Tom McLaughlin, a pudgy 46-year-old in a straw hat, sits at a table stuffing cigarettes with pipe tobacco. He gives away a few, sells others for pennies. He says he’s a member of the shelter’s “Million Dollar Club” — people who’ve made more than a million dollars in their lifetime. Back in the ’90s, McLaughlin says, he was making $90,000 a year selling real estate. He says he’s responsible for developments in Hillyard and that he once sold a property to John Stockton.
But his business slowed. Developments weren’t moving fast enough. He began selling assets. He was living in hotels — without an electricity bill, they could be cheaper than renting — and then, after a series of evictions, his van.
When that broke down, he came to House of Charity.
“Being needy, it scares the hell out of people that have a normal life. The thought that someone that lived in a brick house by Manito Park [is now homeless] — it puts total fear in them,” McLaughlin says. “They don’t want to talk to you, they don’t want to hear about it.”
Aaron Sokolis has stories of his own. A 25-year-old with a black bandana and an Orange County Choppers shirt, Sokolis says he’s been homeless, off and on, since he was 2. The last round lasted seven months.
Sokolis is grateful for the bed tonight, and from memory he recites a poem that he wrote a few weeks ago, while wandering the streets without shelter.
Have any of you ever walked all night?
Not knowing where you’re going, no goal in sight.
Everything you own in a bag on your back
A place to lay down the only thing that you lack
It continues that way, rhyming across a dozen couplets, describing the whole night: being chased away by cops, using an alley as a bathroom and his socks as toilet paper, enduring all manner of pain — blisters, the ache in his chest, his bag’s strap digging into his shoulder, chafing legs — until morning.
Sokolis says he’s slept in parks, in bushes, in backyards, under bridges. He tried Riverside State Park — but at $21 a night, he couldn’t afford it.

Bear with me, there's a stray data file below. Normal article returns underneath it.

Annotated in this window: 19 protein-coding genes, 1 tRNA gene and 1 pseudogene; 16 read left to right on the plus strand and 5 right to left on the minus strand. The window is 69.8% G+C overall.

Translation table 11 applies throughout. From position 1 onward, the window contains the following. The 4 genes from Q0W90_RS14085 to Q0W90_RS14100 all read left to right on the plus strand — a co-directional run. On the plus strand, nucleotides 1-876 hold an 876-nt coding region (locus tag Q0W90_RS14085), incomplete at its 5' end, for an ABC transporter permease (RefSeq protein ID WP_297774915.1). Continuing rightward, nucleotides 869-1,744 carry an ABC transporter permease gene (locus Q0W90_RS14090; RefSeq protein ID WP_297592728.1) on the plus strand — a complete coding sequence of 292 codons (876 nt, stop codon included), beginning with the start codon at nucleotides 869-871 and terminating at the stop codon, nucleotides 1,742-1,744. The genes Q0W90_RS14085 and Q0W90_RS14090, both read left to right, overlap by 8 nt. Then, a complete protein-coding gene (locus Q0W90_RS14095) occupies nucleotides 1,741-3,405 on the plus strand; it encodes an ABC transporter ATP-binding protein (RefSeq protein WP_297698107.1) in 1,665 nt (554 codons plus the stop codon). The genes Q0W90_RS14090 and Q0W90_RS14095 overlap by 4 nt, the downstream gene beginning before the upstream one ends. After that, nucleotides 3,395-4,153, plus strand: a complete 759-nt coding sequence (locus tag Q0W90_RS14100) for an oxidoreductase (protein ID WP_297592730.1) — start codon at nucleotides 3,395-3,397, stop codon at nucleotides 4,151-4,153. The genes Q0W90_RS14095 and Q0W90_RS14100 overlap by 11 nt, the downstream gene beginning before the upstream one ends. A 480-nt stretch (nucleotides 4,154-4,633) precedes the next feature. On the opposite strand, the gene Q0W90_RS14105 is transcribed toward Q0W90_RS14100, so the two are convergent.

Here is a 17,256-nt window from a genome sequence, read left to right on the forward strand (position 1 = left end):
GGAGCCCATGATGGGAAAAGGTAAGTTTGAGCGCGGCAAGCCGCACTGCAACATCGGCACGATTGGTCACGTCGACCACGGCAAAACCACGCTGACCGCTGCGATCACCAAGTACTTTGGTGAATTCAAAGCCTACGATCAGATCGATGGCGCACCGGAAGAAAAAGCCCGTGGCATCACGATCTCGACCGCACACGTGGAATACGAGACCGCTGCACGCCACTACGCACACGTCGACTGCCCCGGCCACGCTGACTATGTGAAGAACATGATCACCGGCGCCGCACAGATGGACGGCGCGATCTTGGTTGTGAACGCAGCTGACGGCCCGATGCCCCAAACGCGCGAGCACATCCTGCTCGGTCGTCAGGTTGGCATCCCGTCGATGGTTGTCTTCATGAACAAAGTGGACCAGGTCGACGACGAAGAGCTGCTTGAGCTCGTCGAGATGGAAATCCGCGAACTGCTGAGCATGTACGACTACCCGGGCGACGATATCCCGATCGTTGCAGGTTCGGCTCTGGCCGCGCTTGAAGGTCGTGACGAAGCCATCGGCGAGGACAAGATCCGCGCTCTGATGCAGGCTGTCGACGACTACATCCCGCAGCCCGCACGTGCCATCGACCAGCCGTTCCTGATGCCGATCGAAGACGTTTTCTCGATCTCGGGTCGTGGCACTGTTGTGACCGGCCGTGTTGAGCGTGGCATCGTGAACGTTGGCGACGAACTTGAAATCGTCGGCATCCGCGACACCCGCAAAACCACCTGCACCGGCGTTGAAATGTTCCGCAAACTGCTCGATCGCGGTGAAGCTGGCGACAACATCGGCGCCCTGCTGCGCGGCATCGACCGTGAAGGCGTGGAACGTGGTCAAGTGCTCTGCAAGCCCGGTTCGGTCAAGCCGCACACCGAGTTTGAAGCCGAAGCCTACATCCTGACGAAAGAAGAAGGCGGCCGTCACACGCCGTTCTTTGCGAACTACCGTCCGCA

When it rains, he tries to build an overhang with his tarp. But since 2004, when Spokane passed an anti-camping ordinance in response to a tent city along Riverside Avenue, that’s been illegal. In the city of Spokane, the homeless are not only banned from sleeping in parks, the sidewalks downtown or near no-trespassing signs — they can’t even sleep in a cardboard box.
“I’m unaware of any legal place to sleep outside in the city of Spokane, unless you own the property, or the property owner has given you permission to use their bathrooms,” civil rights lawyer Breean Beggs says.
That only adds to the challenge: Where do you sleep where it’s safe, free from rain, and the cops can’t find you?
Plywood covers the windows and white paint peels off the siding at a house on the east side of the city. The door’s locked. But in the back, about three feet off the ground, someone’s opened a hole just big enough to crawl through. Inside, a square of light barely reveals a roll of asphalt roofing, scattered broken glass, a torn-out ad from a skin magazine and a blue sleeping bag.
Slowly, a man in the sleeping bag sits up. He says his name is Thurman Thomas, that he’s from Texas.
Thomas bristles at the rules the shelters impose. House of Charity’s bedtime is too early, Union Gospel Mission is too obsessed with breathalyzers. Unwilling to stay at shelters, Thomas and others squat in houses like this one — abandoned, without heat or electricity, and completely dark. But it’s raining outside, and at least Thomas has a roof.
He says he doesn’t care who knows his name or what laws stop him from squatting.